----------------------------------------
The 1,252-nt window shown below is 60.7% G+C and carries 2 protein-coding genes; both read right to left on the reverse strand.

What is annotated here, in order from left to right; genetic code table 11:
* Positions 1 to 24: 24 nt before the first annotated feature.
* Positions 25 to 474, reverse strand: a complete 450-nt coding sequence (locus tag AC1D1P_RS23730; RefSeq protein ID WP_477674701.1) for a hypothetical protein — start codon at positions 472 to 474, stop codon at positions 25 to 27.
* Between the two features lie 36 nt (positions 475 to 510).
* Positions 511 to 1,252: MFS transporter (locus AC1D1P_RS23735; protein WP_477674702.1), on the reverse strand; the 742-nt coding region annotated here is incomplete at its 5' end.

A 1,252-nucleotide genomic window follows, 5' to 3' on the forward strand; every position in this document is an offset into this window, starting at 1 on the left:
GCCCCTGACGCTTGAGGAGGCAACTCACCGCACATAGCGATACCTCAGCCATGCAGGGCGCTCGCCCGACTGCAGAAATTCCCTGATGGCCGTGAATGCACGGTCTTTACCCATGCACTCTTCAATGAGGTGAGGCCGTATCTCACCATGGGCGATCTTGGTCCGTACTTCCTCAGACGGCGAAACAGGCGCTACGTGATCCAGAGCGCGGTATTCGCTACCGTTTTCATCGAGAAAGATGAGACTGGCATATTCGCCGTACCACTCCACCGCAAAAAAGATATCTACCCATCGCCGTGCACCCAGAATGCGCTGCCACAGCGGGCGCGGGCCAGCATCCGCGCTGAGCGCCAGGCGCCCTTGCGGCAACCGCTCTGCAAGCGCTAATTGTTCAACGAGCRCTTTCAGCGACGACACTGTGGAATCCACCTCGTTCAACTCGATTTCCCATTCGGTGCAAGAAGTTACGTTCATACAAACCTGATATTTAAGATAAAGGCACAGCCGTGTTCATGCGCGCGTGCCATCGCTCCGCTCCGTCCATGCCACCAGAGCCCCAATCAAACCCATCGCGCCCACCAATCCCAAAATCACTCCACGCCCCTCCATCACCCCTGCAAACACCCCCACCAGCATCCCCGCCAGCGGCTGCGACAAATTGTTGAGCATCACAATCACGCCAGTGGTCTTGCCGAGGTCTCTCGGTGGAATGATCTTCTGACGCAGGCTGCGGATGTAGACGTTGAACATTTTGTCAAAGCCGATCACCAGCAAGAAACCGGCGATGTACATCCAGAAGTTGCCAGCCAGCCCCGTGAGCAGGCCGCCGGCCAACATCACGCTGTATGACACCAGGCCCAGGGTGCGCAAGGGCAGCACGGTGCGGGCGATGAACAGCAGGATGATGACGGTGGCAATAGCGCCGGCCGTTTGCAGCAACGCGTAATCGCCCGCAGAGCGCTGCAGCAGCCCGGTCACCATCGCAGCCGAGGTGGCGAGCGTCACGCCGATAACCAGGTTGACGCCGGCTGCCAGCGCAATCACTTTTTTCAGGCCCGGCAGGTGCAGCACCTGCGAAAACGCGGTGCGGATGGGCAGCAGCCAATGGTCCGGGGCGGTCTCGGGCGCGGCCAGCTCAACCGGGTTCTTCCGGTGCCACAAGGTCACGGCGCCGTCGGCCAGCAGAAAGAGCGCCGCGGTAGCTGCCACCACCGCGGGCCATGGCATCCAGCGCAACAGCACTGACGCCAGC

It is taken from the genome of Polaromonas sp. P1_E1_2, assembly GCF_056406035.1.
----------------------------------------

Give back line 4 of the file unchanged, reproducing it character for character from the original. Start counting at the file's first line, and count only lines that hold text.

* Positions 25 to 474, reverse strand: a complete 450-nt coding sequence (locus tag AC1D1P_RS23730; RefSeq protein ID WP_477674701.1) for a hypothetical protein — start codon at positions 472 to 474, stop codon at positions 25 to 27.